Today’s reading: Mk 9:1-29
Today we read some of the most simple and profound words of the Bible. They aren’t spoken by Jesus, but rather by a father out of parental concern for his son. All his life the son has been possessed by a demon. The father has asked the disciples to cure the son and they could not. Now he has come to Jesus begging for help. Jesus tells him the boy can be healed if the father has faith. The father does have faith but he knows that human faith can be weak, limited and faltering. So the boy’s father addresses Jesus:
Immediately the father of the child cried out and said, “I BELIEVE, HELP MY UNBELIEF!”
The father’s plea to Jesus is raw, there is no varnish or pretense, he “immediately … cried out”. He has faith, he has come to Jesus because he believes, but his faith is not complete, so he asks God to help him fill up or complete his faith. Jesus, of course, does this and heals the man’s son. We should all pray this simple prayer often, whenever we have doubts, whenever we are unsure of an answer or whenever we feel far from the Lord.
Interestingly, notice that it is the faith of the father that saves the boy. Stated conversely, the boy is not saved by his own faith but by the faith of another. Thus, we cannot say that we are saved by “faith alone” if by that we mean that we are saved by “our faith alone”.
What is also interesting is that the Apostles could not drive the demon out of the boy. However, it was not because they didn’t have faith. We know that the Apostles had faith and they fully expected to have been able to exercise the demon from the boy but it turned out that the demon was stronger.
The Apostles and the father that brought this boy to Jesus are in the same predicament. Both have faith but not enough of it. This shows us that faith is a continuum. You grow in your faith, it can be strengthened. And what does Jesus say is necessary to strengthen faith enough to cast out this stronger demon?
And he said to them, “This kind cannot be driven out by anything but prayer and fasting.”
Remember, this scene comes just after Jesus first told the Apostles that He will have to suffer and die. It comes just after Jesus had to rebuke Peter because Peter did not want this to happen and was thinking like a man does, not like God does. So what else do prayer and fasting do? It helps you think like God. Prayer changes you and helps you conform your will to the mind of God. Fasting is suffering. Just as Jesus suffered to bring about our salvation we can suffer in little bits to become closer to Jesus.
Remember, Jesus was fasting in the desert when he tempted by the devil. The devil’s temptations were for Jesus to avoid suffering. “Turn this rock into bread”, the devil tempted him. Again, that is the same reason Peter was rebuked so harshly, he too sought for Jesus to avoid suffering. When we fast we bring a small amount of suffering to ourselves. Thus, fasting can strengthen us from temptations of the devil who seeks us to avoid all suffering and to give us physical comfort in this world. If the devil had his way we would never be hungry, we would never be cold and we could never be tired and we therefore also never have empathy for those that are hungry, tired or cold, etc. Of course, our Lord fasted and therefore was hungry. He walked long and far and was therefore tired and we know he slept. Thus, when we experience suffering we can use it to be more like the Lord. That does not mean that all physical comfort must be avoided but it does mean the avoidance of all suffering at all costs is not something that is meritorious.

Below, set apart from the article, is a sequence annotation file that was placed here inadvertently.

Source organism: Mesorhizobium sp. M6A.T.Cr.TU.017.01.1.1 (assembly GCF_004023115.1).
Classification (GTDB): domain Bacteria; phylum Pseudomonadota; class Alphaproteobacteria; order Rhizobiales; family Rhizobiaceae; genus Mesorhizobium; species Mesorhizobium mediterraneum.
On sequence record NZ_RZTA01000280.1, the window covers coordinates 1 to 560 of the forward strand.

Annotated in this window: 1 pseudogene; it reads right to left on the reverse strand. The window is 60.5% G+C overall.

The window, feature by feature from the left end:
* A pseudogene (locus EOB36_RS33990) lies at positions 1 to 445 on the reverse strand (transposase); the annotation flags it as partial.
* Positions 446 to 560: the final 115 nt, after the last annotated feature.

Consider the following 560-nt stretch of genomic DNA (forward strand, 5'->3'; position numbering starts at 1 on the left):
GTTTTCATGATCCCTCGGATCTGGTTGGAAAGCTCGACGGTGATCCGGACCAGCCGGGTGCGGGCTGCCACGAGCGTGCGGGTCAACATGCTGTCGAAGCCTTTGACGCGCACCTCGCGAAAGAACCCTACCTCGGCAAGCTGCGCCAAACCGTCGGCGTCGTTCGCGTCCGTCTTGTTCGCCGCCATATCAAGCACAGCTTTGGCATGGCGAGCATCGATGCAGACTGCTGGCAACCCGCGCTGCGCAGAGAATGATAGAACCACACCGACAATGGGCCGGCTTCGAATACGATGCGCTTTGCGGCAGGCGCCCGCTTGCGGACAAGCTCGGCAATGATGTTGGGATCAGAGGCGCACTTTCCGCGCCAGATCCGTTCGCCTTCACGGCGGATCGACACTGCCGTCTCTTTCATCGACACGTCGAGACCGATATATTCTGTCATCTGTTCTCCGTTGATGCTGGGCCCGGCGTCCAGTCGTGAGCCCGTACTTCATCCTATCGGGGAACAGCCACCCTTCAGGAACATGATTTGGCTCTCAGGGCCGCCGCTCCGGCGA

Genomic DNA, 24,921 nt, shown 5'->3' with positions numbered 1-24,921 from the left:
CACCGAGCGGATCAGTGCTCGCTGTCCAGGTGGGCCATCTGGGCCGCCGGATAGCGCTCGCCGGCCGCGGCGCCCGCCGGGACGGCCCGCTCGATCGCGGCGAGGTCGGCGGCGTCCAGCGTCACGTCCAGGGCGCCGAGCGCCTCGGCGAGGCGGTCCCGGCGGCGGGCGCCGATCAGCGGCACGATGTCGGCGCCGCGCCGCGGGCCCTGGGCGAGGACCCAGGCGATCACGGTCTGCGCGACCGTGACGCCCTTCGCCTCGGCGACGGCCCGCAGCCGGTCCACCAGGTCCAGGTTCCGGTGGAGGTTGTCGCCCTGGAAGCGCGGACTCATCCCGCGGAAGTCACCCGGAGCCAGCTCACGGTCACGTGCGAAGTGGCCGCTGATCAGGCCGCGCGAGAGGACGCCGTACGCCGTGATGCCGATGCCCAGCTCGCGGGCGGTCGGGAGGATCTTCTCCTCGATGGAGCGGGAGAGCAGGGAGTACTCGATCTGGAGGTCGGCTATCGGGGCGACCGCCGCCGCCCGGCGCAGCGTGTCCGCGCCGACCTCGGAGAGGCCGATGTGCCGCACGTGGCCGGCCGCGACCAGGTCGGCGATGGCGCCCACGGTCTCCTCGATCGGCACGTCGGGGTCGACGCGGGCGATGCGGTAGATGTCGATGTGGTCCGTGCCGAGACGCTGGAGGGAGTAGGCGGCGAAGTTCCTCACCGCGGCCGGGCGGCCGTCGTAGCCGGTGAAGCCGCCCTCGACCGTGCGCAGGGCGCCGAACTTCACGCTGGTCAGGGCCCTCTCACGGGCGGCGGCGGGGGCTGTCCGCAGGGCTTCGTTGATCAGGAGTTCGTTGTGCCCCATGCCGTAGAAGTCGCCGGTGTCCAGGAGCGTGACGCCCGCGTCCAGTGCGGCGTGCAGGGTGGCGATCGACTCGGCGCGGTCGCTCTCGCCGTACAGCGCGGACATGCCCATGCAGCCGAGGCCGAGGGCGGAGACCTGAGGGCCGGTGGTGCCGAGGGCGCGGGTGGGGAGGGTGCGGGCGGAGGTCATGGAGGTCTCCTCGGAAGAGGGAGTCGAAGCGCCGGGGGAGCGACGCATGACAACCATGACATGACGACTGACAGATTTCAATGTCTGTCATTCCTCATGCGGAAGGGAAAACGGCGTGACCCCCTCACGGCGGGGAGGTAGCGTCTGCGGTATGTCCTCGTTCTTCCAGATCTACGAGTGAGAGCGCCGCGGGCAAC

Further, the point must be recognized that prayer and fasting are good works! Anything done to conform your will to the will of God is a good work. Prayer and Fasting will help you focus your will on God, thereby deepening, strengthening and completing your Faith. Remember what we read about two weeks ago in James 2?
You see that faith was active along with his works, and faith was completed by works…
So we see that James’ teaching comes from Jesus. What other things are “good works” that complete faith and strengthen it? The answer is anything – anything that orders your life towards God is a good work that completes your faith. Reading the Bible, charity, devotion in your marriage, playing with your children, writing a check to charity, abstaining from the extra glass of wine, going for a run when you’re tired, studying the history of Christianity, being humble and listening to those “who are over you in the Lord”, and on and on, etc, etc … the list is endless because it is not the outward act that defines its value, it is your inner disposition.
Tomorrow: Mk 9:30-50